DETROIT -- Jim OSullivan, Mazdas top U.S. executive, recalls a time when auto dealers suggested the company make a pickup.
Call it the M-150, dealers said. They wanted something like the then-top-selling F-150 made by Ford Motor Co., Mazdas partial owner.
Good thing he didnt listen.
We couldnt go there with Mazda because it didnt fit the brand, OSullivan told Automotive News. A lot of manufacturers went there. For Ford, its natural. But a lot of Asian-based manufacturers recently were looking at jumping into the fray. Some have, and now some of them are backing up.
Mazda stuck to cars, and now OSullivan says it may be on its way to flat sales for the year in a market when nearly everyone else will be down.
Through the first half of 2008, Mazda sales are at 153,141 units. Thats up 0.3 percent from the first six months in 2007, a year in which it was the only automaker to post a double-digit sales increase.
Good steady growth
We didnt chase volume for volumes sake like a lot of other manufacturers, OSullivan said. Were maintaining a good steady growth, and were going to continue to do it.
OSullivan spoke today here at an event for the production launch of the redesigned Mazda6. The car is scheduled to arrive in dealerships next month.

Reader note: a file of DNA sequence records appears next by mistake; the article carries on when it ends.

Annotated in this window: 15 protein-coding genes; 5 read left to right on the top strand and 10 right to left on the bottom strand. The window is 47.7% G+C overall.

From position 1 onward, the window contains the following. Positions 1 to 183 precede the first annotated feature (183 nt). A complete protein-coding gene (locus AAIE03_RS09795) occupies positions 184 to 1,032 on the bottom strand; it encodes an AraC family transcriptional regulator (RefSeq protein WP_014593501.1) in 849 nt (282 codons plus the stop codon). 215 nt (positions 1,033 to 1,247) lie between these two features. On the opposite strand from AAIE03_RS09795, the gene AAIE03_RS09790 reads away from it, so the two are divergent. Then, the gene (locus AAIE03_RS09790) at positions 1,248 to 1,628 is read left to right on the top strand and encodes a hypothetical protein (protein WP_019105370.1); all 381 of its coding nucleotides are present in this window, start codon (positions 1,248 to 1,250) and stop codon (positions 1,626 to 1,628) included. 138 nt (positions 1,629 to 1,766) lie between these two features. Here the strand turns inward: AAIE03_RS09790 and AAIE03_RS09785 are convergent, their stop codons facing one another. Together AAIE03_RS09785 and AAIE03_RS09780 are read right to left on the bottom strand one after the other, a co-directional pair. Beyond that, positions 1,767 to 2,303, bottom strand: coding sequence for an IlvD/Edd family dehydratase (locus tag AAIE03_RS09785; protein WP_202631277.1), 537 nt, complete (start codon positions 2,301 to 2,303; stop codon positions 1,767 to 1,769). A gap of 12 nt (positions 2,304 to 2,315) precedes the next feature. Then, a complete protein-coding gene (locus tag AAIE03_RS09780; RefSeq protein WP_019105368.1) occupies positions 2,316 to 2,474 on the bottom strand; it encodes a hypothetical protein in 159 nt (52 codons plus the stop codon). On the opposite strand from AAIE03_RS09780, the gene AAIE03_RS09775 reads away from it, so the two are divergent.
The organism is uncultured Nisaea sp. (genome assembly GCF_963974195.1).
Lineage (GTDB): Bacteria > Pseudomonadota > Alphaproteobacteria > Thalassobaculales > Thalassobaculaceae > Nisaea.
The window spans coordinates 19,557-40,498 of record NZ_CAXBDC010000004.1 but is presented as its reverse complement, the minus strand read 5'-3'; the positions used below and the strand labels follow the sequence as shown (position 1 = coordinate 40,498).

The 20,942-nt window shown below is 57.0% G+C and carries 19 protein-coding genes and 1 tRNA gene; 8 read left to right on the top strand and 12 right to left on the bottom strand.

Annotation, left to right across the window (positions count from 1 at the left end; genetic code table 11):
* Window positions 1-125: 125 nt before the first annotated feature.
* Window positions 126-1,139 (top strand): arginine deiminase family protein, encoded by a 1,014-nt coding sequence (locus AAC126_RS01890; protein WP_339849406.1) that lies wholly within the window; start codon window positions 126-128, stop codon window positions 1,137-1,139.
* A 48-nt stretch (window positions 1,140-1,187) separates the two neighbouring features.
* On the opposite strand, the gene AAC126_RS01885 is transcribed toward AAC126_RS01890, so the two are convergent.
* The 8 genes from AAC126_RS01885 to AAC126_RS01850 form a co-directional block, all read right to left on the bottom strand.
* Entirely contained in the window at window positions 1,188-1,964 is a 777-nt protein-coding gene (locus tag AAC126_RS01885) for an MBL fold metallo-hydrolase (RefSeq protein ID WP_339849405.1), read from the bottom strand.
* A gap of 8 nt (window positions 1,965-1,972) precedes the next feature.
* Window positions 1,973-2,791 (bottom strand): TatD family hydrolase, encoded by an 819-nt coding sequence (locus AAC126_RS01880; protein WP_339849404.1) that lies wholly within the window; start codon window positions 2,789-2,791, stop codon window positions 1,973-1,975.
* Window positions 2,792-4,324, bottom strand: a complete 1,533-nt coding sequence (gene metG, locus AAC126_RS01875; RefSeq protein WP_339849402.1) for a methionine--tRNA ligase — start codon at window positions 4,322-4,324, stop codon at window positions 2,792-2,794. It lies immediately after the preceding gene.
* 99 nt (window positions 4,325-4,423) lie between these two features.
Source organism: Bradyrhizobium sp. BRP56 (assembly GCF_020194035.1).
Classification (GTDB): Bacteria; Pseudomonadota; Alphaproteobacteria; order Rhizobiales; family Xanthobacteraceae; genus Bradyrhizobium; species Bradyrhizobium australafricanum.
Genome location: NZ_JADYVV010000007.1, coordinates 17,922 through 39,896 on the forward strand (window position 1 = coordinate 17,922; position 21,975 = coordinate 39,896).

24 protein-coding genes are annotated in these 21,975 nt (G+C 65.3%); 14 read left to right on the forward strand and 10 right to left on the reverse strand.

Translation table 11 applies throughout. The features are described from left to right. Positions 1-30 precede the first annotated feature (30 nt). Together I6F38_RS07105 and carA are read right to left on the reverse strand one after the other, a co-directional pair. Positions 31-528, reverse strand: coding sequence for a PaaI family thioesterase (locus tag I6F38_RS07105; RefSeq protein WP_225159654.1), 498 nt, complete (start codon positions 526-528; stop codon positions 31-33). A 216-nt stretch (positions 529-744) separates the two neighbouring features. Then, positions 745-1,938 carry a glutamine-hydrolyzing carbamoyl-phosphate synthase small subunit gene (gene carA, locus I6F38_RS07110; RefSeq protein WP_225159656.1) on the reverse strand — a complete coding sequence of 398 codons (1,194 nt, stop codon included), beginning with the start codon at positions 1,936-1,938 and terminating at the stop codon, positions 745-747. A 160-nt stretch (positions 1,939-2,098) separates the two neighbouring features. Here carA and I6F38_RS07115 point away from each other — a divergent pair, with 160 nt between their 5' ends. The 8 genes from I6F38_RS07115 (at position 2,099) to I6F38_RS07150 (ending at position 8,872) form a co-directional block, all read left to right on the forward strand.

While he didnt give details on Mazdas plans for overall growth, OSullivan said the Mazda6 will be a good indicator of how big the automaker can get in North America.
Mazda hopes to reach 100,000 units of the Mazda6 in full-year sales in North America, OSullivan said. In the United States last year, Mazda6 sales were 57,575.
The previous-generation Mazda6 was built to fit the needs of the global market, he said. The Mazda6 that was built in Japan was identical to the one that was built here. We need North American-focused product now, and weve done that.
Holding Mazda back in the United States is a shortage of its small Mazda3 car and Mazda5 minivan.
We are limited on production, and were limited on volume because were selling them when we get our hands on them, OSullivan said.
I need substantially more Mazda3s and Mazda5s in this market -- several thousands more. Ive got my hands up.
Dan Morris, Mazdas global sales and marketing manager in Japan, said Mazda is struggling to produce enough Mazda3s and Mazda5s because the vehicles are in high demand in other markets as well, such as Europe.
Well continue to fill demand as best we can to meet the customers needs, Morris told Automotive News.
OSullivan said Mazdas 675 U.S. dealers have whittled inventory of the Mazda6 to prepare for the redesigned versions launch. As a result, Mazda expects to see some diminished sales months.
He added: We really dont have a lot of cars out there right now, so our numbers are going to be off a bit for the month of July.